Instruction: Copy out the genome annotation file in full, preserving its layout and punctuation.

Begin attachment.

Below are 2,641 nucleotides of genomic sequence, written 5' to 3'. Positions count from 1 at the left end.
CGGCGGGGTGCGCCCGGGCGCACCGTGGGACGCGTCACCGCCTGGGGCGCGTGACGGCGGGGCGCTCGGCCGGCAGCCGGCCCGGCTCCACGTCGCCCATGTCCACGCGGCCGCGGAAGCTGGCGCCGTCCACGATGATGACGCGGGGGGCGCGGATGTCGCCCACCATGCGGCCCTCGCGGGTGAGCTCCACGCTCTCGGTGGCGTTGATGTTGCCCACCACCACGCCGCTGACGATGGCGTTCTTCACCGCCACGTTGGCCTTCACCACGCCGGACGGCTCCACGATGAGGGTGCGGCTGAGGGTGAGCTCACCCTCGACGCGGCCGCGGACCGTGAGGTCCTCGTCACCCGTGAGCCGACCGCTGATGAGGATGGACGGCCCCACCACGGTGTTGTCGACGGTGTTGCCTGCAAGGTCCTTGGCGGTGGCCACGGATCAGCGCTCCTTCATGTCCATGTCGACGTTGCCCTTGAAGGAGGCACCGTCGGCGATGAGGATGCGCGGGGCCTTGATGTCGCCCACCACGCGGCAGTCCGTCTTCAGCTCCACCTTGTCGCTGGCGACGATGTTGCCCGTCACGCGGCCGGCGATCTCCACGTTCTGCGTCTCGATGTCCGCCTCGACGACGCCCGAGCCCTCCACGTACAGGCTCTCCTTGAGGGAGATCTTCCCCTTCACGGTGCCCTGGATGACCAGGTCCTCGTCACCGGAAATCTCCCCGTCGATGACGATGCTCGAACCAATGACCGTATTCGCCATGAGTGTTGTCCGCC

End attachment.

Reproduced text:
Below are 2,641 nucleotides of genomic sequence, written 5' to 3'. Positions count from 1 at the left end.
CGGCGGGGTGCGCCCGGGCGCACCGTGGGACGCGTCACCGCCTGGGGCGCGTGACGGCGGGGCGCTCGGCCGGCAGCCGGCCCGGCTCCACGTCGCCCATGTCCACGCGGCCGCGGAAGCTGGCGCCGTCCACGATGATGACGCGGGGGGCGCGGATGTCGCCCACCATGCGGCCCTCGCGGGTGAGCTCCACGCTCTCGGTGGCGTTGATGTTGCCCACCACCACGCCGCTGACGATGGCGTTCTTCACCGCCACGTTGGCCTTCACCACGCCGGACGGCTCCACGATGAGGGTGCGGCTGAGGGTGAGCTCACCCTCGACGCGGCCGCGGACCGTGAGGTCCTCGTCACCCGTGAGCCGACCGCTGATGAGGATGGACGGCCCCACCACGGTGTTGTCGACGGTGTTGCCTGCAAGGTCCTTGGCGGTGGCCACGGATCAGCGCTCCTTCATGTCCATGTCGACGTTGCCCTTGAAGGAGGCACCGTCGGCGATGAGGATGCGCGGGGCCTTGATGTCGCCCACCACGCGGCAGTCCGTCTTCAGCTCCACCTTGTCGCTGGCGACGATGTTGCCCGTCACGCGGCCGGCGATCTCCACGTTCTGCGTCTCGATGTCCGCCTCGACGACGCCCGAGCCCTCCACGTACAGGCTCTCCTTGAGGGAGATCTTCCCCTTCACGGTGCCCTGGATGACCAGGTCCTCGTCACCGGAAATCTCCCCGTCGATGACGATGCTCGAACCAATGACCGTATTCGCCATGAGTGTTGTCCGCC